Rather than allow the Iraqi’s to evacuate their air force, as they did historically, this scenario looks at the operations that might have been required to destroy them in place. This involves using Marines and other forces in an airborne assault. Again, events are used to great effect in this scenario.
Scenario 14: Liberation
This is one for when you are feeling angry at the world – it lets you blow up everything in sight. It’s representative of the coalition operations around the ‘Highway of death’.
Scenario 15: Israeli Counterpunch
This isn’t anything to do with the Gulf War but is a bonus scenario that is concerned with an Iranian sponsored nuclear attack on Israel. There are all sorts of secret Special Operations shenanigans that let you take part in your own Tom Clancy novel.
CMANO includes a full featured event editor and even a built in programming language (Lua) and I’ve been critical in the past of scenarios that didn’t make use of this. This criticism absolutely does not apply to the scenarios included in this campaign pack. Every mission makes extensive use of events to adjust alliances, provide surprises and generate reports that build tension. The designer has taken a story telling approach to putting these scenarios together, but these are interactive stories where decisions you take alter the progress of events.
One innovative feature that the designer has included is to use events to provide orders and objectives. When playing CMANO I’m used to the side briefing telling me at the start what I’m supposed to do and who I’m supposed to kill. This doesn’t happen in these scenarios. Instead the scenario briefing gives you a vague intent for action, and initially I found myself sitting at the start of a game wondering what the hell I was supposed to do. Seconds, or minutes, into the scenario the first specific orders start to appear in event driven messages, but you really have to have pre-empt these by doing basic things like setting up CAPs, AEWs, etc which is just like real life, I guess. The advantage of this approach is that orders change as things happen and this provides a real sense of your actions having an influence beyond simply destroying things.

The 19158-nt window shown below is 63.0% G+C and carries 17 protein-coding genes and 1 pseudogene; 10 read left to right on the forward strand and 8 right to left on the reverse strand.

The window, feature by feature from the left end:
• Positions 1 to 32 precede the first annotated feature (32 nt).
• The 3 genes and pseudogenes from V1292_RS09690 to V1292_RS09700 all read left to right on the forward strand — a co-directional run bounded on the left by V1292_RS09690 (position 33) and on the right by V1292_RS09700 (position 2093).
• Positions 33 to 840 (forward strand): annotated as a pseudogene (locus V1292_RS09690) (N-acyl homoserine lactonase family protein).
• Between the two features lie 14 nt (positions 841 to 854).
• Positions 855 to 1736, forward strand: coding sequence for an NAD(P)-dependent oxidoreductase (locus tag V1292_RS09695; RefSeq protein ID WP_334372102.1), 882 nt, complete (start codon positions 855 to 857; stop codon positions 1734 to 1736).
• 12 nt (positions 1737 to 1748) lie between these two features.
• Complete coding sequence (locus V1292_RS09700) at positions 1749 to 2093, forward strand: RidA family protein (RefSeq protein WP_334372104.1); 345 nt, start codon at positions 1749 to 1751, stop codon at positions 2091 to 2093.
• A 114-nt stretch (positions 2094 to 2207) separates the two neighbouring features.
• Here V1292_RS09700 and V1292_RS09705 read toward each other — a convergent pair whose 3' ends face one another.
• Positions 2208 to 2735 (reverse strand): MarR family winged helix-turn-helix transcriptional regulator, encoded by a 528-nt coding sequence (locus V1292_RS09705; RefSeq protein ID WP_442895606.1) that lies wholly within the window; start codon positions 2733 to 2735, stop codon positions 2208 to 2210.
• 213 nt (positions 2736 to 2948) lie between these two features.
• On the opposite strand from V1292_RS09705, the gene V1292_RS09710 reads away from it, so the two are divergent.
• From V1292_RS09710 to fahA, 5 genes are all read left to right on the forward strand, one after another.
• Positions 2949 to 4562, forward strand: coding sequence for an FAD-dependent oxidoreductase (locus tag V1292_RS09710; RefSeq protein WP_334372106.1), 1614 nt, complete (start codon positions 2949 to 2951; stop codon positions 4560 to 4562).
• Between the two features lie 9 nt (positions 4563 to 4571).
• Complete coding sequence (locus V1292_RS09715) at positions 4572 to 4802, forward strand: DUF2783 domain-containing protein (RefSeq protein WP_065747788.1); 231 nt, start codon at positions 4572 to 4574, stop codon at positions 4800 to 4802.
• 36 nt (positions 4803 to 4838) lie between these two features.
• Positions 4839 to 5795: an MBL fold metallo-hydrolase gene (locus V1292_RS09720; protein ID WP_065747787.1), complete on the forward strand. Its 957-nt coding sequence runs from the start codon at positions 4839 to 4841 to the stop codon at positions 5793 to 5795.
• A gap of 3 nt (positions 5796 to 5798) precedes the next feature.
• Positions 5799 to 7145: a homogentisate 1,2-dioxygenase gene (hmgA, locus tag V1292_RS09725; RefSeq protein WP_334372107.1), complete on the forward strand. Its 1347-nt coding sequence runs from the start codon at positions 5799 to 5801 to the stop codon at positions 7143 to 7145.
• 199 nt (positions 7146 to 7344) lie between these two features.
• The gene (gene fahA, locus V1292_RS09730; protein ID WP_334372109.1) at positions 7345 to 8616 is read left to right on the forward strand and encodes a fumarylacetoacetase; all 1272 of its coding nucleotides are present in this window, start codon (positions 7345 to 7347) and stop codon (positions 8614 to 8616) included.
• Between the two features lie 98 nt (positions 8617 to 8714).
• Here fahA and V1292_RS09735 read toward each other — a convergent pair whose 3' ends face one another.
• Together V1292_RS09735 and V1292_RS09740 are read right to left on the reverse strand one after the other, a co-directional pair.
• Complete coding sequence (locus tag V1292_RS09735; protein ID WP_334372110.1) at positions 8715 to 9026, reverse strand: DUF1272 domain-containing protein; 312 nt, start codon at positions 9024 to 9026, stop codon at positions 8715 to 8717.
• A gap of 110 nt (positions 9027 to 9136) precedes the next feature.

Not everything is perfect however. One scenario (Scenario 7) just doesn’t work, but I imagine that’s easily fixed. A big problem I found is that it is impossible to select enemy bases. This means that getting intelligence about parked aircraft requires a round-about method involving pretend Shift-F1 attacks. I thought that there was something wrong with CMANO on my computer when I first saw this, but I can select enemy bases outside of the Desert Storm scenarios and so it seems to be related to this pack specifically. In many scenarios no-navigation zones are set up that actually exclude nothing. Presumably this is done to colour code particular areas, but it’s a pain if you don’t realise this and find your aircraft happily flying into air defences you thought they would avoid. A real annoyance is that aircraft often appear in tiny little groups of two or three. I mean who would base three F-15s at an airfield? This happens on aircraft carriers too, meaning you have what seems like a hundred (I haven’t counted them!) groups on the ready display. On some scenarios I’ve found Iranian aircraft happily flying through Iraq over Kuwait and out towards the coalition fleets in the Persian Gulf – did this really happen?
Another disappointment is that the new(ish) cargo mission capability isn’t used in the scenarios. This is especially surprising as many of the missions involve the transport of cargo or troops as a significant element of the operations. Desert Storm launched with a free platform update that added in a few new features, like a dynamic ORBAT, which makes some of the larger scenarios easier to navigate and organise forces.
Despite some disappointing elements, however, the negatives in this DLC are far outweighed by the positives. There are some really original scenario design ideas included in this pack and the scenarios themselves model fairly realistic and interesting situations from one of the most high-profile post-cold war conflicts. This is definitely one you should buy.